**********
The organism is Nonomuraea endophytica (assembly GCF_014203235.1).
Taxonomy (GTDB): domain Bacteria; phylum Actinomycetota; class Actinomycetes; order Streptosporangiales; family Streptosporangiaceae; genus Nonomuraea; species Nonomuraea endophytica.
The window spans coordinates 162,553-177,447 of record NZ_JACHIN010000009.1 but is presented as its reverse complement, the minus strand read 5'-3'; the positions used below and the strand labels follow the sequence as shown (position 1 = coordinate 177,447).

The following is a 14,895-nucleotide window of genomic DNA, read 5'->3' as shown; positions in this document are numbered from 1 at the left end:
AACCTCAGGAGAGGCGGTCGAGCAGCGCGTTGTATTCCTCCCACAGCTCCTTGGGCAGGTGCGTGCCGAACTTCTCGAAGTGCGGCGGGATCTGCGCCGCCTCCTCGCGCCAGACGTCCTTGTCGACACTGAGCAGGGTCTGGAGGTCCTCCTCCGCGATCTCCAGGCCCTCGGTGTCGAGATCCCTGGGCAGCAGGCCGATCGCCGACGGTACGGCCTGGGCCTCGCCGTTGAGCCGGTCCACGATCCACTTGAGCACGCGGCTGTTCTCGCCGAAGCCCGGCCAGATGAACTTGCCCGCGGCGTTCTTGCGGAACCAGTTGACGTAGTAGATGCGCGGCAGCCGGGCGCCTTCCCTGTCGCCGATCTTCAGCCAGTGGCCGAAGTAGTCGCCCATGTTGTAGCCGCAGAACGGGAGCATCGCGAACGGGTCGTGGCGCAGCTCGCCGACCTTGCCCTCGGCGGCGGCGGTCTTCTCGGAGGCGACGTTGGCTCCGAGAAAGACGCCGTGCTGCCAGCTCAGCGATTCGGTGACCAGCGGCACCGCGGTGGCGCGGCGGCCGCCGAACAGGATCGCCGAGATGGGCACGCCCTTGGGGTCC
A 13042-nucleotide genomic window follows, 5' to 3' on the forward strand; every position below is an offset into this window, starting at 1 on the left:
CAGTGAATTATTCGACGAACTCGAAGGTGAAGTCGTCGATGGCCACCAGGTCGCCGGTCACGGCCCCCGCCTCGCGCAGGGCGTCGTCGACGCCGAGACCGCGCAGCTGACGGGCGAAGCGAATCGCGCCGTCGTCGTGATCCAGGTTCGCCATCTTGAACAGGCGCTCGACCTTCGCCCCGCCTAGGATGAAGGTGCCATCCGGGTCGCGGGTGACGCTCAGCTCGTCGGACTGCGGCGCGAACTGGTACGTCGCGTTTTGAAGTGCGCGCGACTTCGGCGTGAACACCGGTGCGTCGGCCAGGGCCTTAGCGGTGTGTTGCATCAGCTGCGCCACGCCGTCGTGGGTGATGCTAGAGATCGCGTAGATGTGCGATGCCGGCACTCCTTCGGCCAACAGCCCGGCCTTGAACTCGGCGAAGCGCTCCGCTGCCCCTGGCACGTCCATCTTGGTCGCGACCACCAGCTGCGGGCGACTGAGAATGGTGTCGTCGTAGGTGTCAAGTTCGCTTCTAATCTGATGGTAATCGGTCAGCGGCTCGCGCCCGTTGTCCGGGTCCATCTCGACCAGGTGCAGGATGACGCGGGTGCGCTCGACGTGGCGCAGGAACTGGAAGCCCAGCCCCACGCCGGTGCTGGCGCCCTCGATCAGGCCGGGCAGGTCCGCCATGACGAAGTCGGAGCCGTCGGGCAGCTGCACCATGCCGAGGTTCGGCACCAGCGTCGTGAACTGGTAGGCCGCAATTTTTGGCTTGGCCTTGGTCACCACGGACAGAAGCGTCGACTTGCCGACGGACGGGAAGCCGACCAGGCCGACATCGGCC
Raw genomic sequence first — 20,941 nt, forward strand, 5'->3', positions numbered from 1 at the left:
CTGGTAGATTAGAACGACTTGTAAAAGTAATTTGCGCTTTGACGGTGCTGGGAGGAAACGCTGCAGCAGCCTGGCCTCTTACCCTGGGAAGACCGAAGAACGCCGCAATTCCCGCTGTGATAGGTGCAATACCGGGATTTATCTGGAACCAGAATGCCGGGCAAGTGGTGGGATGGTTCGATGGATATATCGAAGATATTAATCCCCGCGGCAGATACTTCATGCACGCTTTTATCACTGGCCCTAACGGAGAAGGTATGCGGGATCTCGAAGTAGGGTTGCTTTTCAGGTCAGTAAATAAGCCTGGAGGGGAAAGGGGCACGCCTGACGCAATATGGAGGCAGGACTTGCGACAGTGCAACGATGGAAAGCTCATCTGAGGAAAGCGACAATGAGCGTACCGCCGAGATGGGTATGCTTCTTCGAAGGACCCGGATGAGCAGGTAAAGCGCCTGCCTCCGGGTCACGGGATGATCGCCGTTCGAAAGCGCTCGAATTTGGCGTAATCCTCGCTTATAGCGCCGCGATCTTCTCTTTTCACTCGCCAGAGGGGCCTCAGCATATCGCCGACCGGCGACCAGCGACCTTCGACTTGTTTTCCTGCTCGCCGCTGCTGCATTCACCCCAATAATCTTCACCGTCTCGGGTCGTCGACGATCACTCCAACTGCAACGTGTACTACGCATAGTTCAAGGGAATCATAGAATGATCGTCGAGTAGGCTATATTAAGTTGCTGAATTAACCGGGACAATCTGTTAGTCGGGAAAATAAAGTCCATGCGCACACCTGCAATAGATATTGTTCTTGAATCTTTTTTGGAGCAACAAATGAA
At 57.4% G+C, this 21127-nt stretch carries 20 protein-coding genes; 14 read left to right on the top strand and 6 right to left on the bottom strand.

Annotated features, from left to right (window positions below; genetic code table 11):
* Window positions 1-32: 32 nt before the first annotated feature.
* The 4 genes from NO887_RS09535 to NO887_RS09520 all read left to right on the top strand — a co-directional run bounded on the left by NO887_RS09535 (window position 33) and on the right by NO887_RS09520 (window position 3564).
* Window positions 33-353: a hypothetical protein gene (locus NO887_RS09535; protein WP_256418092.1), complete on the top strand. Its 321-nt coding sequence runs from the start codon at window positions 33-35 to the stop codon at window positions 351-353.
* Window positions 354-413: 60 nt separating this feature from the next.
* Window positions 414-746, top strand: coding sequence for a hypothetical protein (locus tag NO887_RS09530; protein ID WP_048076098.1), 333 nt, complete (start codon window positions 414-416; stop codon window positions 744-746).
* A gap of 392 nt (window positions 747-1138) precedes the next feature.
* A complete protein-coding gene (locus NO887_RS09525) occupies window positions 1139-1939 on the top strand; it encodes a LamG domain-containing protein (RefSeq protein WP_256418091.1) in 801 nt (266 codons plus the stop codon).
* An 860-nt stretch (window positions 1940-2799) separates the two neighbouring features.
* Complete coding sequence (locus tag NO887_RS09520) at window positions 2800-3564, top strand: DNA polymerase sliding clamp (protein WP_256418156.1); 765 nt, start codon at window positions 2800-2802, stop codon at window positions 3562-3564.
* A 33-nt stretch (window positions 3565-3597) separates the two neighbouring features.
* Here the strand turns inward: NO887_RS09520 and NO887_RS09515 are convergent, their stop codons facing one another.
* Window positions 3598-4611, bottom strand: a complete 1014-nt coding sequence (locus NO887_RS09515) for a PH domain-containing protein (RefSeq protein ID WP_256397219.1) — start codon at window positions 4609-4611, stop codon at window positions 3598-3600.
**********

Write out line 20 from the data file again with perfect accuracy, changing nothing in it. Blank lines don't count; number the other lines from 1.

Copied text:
* Complete coding sequence (locus tag NO887_RS09520) at window positions 2800-3564, top strand: DNA polymerase sliding clamp (protein WP_256418156.1); 765 nt, start codon at window positions 2800-2802, stop codon at window positions 3562-3564.